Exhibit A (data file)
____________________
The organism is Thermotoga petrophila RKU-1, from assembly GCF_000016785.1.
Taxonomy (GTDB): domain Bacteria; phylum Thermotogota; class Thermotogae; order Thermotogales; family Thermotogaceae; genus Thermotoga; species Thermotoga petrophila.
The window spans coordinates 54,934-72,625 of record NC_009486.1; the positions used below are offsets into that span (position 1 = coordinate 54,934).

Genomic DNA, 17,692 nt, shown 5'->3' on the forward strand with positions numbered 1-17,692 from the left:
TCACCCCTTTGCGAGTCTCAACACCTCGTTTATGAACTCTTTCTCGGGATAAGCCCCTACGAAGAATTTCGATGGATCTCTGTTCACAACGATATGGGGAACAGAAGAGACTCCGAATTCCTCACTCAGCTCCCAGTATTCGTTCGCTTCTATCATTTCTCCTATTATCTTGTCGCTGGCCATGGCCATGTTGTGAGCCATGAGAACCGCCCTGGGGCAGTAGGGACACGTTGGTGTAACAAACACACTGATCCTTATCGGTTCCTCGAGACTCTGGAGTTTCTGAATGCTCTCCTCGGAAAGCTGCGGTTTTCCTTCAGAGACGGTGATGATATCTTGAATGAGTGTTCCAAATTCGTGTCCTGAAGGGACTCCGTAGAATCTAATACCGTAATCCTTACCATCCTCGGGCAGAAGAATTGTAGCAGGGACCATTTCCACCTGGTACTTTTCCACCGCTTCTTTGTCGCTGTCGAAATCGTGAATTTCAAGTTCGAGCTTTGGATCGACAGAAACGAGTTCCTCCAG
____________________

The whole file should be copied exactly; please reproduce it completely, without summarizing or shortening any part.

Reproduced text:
The organism is Thermotoga petrophila RKU-1, from assembly GCF_000016785.1.
Taxonomy (GTDB): domain Bacteria; phylum Thermotogota; class Thermotogae; order Thermotogales; family Thermotogaceae; genus Thermotoga; species Thermotoga petrophila.
The window spans coordinates 54,934-72,625 of record NC_009486.1; the positions used below are offsets into that span (position 1 = coordinate 54,934).

Genomic DNA, 17,692 nt, shown 5'->3' on the forward strand with positions numbered 1-17,692 from the left:
TCACCCCTTTGCGAGTCTCAACACCTCGTTTATGAACTCTTTCTCGGGATAAGCCCCTACGAAGAATTTCGATGGATCTCTGTTCACAACGATATGGGGAACAGAAGAGACTCCGAATTCCTCACTCAGCTCCCAGTATTCGTTCGCTTCTATCATTTCTCCTATTATCTTGTCGCTGGCCATGGCCATGTTGTGAGCCATGAGAACCGCCCTGGGGCAGTAGGGACACGTTGGTGTAACAAACACACTGATCCTTATCGGTTCCTCGAGACTCTGGAGTTTCTGAATGCTCTCCTCGGAAAGCTGCGGTTTTCCTTCAGAGACGGTGATGATATCTTGAATGAGTGTTCCAAATTCGTGTCCTGAAGGGACTCCGTAGAATCTAATACCGTAATCCTTACCATCCTCGGGCAGAAGAATTGTAGCAGGGACCATTTCCACCTGGTACTTTTCCACCGCTTCTTTGTCGCTGTCGAAATCGTGAATTTCAAGTTCGAGCTTTGGATCGACAGAAACGAGTTCCTCCAG